Absolutely! You can start by donating to Lighthouse via our website here. You can also shop our merchandise here. Share our mission! Follow us on Instagram and Facebook to keep up with all that is Lighthouse and share with your community why you choose to support our mission!
What does a day in the life of Hannah Cobley look like?
Most days are actually pretty boring! I have an office for Lighthouse that was donated, so I try to go there every day. I feel more productive when I am there and my interns come and meet me. Sometimes I go to the hospital to meet a new family and deliver things to them. Meetings with potential donors or partners, shipping merchandise out, planning events, etc. Since I work the majority of my week alone, I rely heavily on my friends and family to keep me sane. When I’m done working for the day I spend time with them and recharge.
In your experience, what has helped you to achieve balance in your career, relationships, etc.?
Since Lighthouse is such a personal project, finding balance can be pretty difficult. It’s really hard to separate work life from personal life when they intertwine in many places. I am constantly sharing my story and information about Lighthouse. And let me tell you, it’s exhausting. The further I get away from it, the easier it gets to separate, but Lighthouse is still an ever-present reminder that I am now healthy while so many others aren’t. However, it is also a reminder that Lighthouse wouldn’t exist without my story. I can now help families whose pain I understand all too well. The good can always outweigh the bad. Cancer is bad, but Lighthouse and the hope we receive through it is so good! So balance is difficult, but I find it is easier when I keep looking for that light at the end of the tunnel.
I can now help families whose pain I understand all too well. The good can always outweigh the bad.
What has helped you get through—as you mentioned—“the dark times” when opening up your heart and yourself to other families during this process?
It’s taken me four years to realize how badly I needed Lighthouse to heal from those dark times. I have learned that it is OK to not be OK. One thing that I always tell people that are experiencing their own dark times, like cancer, is just that: it’s OK to not be OK. People often say to those fighting a battle, “You are so strong.” or “I don’t know how you do it.” That creates a separation. For me, it made me feel like I couldn’t be anything but strong and if I showed any vulnerability I would be letting people down. Cancer is ugly, painful and terrifying. So it’s OK to cry. It’s OK to be scared. If you are feeling any of those things, don’t ignore it and push it aside. Let yourself feel it, if only for five minutes, then keep going. Remember that while cancer is ugly, painful and terrifying, in that you can find hope, strength and light. Pick yourself up. Or if you can’t even do that, let others help you up.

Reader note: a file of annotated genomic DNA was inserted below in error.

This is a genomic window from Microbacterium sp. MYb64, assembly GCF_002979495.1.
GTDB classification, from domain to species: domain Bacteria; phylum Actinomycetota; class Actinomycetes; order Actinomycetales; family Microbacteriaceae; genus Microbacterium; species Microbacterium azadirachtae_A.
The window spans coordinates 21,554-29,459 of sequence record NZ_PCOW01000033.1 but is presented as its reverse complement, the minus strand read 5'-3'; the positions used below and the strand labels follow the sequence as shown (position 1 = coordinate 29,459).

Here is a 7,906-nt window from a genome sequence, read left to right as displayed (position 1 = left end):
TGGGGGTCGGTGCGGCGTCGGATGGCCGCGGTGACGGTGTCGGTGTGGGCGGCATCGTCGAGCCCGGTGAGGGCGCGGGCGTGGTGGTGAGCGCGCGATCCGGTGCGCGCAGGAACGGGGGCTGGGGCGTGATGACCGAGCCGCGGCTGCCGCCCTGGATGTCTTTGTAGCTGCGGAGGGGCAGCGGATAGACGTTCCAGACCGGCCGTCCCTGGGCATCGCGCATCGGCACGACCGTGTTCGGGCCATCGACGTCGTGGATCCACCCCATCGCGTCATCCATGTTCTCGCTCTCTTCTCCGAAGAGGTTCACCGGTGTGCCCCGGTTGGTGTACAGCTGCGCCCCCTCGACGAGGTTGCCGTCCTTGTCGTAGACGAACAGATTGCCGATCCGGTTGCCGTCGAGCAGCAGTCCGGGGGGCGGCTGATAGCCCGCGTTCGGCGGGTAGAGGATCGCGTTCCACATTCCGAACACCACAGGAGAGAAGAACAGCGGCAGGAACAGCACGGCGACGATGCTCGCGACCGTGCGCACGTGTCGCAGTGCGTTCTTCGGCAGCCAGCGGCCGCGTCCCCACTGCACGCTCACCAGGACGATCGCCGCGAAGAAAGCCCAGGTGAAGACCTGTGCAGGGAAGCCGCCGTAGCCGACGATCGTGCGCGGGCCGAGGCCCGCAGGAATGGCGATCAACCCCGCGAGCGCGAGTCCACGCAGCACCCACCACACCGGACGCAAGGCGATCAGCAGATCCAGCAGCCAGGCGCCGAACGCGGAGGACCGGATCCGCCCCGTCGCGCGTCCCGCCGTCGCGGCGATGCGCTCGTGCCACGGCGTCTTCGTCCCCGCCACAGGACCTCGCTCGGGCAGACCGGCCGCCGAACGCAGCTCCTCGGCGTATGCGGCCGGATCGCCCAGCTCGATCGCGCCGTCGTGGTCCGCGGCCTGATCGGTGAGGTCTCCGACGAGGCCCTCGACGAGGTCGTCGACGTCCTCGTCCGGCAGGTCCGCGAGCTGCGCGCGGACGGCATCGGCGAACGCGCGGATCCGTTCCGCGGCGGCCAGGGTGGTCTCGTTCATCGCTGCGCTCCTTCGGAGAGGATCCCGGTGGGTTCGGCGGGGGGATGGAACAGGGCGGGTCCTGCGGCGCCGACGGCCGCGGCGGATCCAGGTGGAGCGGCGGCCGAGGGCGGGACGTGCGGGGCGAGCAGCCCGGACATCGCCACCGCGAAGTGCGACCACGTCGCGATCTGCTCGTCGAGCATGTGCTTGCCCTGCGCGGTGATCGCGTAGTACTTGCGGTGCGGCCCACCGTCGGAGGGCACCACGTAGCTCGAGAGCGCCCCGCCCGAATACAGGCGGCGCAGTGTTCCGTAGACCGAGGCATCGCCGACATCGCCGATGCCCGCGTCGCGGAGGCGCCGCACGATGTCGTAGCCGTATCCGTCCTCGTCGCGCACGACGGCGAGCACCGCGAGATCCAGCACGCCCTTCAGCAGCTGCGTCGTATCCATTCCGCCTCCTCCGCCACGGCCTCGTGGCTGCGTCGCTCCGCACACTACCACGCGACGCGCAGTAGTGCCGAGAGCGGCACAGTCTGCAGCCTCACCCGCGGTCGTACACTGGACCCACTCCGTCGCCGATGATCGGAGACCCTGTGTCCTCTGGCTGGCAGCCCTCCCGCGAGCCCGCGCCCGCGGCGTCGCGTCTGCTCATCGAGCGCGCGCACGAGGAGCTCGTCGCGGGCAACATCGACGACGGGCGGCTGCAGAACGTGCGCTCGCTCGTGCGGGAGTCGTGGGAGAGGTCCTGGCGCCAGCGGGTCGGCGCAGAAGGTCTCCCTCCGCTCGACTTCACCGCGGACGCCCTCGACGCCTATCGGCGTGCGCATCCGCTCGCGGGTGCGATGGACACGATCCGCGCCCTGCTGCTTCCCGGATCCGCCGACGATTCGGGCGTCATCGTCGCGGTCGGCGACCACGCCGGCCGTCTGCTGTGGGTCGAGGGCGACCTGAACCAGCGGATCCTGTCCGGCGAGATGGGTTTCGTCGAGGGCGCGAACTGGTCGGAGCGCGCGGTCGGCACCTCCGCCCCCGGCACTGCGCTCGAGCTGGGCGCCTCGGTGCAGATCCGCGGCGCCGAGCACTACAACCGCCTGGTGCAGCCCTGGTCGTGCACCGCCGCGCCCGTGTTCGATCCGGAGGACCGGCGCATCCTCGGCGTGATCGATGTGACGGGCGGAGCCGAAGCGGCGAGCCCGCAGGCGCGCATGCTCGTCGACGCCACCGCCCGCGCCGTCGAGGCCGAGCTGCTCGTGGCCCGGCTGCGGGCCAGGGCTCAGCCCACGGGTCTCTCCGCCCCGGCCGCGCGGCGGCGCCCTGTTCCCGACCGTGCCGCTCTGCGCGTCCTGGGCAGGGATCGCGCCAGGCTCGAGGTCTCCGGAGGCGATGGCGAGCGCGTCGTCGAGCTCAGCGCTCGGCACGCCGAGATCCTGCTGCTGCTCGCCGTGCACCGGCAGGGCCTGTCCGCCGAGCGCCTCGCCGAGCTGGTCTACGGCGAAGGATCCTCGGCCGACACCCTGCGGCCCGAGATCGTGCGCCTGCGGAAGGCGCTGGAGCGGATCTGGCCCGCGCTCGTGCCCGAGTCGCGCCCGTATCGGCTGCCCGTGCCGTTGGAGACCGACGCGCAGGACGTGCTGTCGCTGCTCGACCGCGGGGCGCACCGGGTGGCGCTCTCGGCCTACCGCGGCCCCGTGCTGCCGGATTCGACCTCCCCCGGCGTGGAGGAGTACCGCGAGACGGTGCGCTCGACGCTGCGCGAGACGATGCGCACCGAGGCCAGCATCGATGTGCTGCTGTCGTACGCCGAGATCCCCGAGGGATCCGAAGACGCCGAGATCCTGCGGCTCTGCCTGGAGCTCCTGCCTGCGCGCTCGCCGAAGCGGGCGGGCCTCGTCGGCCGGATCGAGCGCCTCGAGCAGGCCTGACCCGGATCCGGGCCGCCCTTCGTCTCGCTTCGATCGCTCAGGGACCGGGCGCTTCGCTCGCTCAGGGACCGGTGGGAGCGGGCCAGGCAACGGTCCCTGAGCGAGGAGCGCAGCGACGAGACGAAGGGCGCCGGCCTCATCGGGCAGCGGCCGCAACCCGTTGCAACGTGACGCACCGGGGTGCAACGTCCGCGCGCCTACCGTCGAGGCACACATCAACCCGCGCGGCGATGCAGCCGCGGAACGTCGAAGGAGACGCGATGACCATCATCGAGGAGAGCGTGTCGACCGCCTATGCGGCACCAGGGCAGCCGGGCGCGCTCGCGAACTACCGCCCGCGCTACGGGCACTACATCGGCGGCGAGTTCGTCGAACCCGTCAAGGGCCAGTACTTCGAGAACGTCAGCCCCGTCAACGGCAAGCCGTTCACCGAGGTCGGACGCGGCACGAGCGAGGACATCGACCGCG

What advice would you give to your 22-year-old self?
That my life has purpose! It has purpose in so many ways. It will still be hard and it will still be painful, but there is purpose in all of it. Have patience and enjoy the ride.
Hannah Cobley is The Everygirl…
Guilty Pleasure? Singing my feelings in my car while eating McDonalds french fries and drinking a Dr. Pepper.
Ideal Friday Night? Probably a big old charcuterie board, wine, and friends!
Spring or Summer? Spring! Summer in AZ is brutal.
Go-to Coffee Order? Iced vanilla latte with almond milk!
Item you can’t leave the house without? Right now, hand sanitizer! Gotta keep COVID-19 at bay!
If you could have lunch with any woman, who would it be and why? Nora McInerny! She’s an author and host of the podcast Terrible, Thanks For Asking. Her books and TED talk on grief has brought me so much clarity! She seems to pull everything out of my brain and say it way more eloquently than I ever could.